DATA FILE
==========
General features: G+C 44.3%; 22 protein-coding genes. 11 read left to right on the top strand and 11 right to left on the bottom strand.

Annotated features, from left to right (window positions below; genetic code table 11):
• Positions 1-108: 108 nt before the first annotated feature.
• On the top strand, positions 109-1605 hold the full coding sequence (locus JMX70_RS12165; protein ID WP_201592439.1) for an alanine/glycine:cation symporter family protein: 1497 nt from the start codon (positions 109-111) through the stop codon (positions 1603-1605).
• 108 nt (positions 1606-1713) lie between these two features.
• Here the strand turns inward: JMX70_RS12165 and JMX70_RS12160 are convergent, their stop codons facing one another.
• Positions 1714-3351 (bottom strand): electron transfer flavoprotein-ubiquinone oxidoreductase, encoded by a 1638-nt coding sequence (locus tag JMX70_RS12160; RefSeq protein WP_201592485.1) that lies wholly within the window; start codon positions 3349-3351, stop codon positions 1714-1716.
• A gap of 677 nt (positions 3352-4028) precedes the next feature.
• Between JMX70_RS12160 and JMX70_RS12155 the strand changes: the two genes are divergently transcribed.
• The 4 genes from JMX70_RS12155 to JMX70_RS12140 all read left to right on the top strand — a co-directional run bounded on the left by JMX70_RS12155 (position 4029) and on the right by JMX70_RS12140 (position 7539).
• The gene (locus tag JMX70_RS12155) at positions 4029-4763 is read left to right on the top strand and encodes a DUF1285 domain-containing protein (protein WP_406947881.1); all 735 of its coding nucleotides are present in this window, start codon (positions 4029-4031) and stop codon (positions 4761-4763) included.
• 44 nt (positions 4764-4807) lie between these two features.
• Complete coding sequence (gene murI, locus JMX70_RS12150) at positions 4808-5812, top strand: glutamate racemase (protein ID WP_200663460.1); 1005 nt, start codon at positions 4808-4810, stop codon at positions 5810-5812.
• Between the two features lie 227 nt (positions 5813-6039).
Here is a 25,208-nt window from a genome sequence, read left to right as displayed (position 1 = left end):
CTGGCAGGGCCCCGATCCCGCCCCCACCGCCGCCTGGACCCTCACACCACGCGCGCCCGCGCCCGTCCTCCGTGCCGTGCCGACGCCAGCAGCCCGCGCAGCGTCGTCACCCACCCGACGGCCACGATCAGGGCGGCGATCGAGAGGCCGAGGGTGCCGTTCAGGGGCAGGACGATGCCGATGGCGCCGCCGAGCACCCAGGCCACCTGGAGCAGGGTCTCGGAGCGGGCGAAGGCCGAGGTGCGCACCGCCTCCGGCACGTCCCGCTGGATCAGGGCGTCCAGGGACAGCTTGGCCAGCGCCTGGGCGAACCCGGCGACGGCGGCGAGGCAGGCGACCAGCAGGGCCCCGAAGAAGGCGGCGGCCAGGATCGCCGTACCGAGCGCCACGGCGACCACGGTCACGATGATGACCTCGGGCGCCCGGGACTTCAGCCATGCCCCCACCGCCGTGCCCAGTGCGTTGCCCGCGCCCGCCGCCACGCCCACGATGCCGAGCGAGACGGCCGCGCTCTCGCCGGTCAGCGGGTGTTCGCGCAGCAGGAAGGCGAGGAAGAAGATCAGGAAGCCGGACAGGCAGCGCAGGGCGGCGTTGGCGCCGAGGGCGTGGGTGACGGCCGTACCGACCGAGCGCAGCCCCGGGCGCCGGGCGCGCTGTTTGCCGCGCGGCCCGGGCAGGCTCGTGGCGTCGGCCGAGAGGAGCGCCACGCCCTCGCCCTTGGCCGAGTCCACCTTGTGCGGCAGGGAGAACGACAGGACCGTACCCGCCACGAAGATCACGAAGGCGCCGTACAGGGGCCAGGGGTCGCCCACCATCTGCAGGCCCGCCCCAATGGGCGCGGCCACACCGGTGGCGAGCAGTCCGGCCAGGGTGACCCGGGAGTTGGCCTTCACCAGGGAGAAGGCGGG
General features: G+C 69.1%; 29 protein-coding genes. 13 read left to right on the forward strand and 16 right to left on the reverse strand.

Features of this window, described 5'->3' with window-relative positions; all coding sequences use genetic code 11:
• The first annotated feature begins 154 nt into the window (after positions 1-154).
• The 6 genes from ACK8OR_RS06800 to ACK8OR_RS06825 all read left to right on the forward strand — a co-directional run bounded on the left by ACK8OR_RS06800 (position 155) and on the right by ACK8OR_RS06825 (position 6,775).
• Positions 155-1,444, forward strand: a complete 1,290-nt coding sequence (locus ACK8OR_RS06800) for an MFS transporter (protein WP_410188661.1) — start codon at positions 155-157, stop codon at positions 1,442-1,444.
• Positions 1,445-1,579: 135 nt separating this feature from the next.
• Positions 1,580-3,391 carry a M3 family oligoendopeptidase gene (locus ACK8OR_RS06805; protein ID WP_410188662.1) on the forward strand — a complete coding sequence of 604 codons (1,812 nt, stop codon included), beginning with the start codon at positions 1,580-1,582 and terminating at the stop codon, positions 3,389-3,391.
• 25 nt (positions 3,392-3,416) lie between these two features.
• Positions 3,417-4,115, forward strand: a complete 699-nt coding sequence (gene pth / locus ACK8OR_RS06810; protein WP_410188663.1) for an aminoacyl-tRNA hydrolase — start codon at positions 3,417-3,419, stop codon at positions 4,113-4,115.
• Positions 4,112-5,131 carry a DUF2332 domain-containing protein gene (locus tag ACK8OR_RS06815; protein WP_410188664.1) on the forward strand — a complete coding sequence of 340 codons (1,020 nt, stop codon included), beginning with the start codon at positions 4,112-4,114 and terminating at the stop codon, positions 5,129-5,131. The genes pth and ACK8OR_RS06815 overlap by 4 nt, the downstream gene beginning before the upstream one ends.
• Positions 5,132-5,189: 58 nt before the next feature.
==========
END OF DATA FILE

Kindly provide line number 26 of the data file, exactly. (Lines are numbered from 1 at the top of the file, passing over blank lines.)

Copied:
• Positions 4,112-5,131 carry a DUF2332 domain-containing protein gene (locus tag ACK8OR_RS06815; protein WP_410188664.1) on the forward strand — a complete coding sequence of 340 codons (1,020 nt, stop codon included), beginning with the start codon at positions 4,112-4,114 and terminating at the stop codon, positions 5,129-5,131. The genes pth and ACK8OR_RS06815 overlap by 4 nt, the downstream gene beginning before the upstream one ends.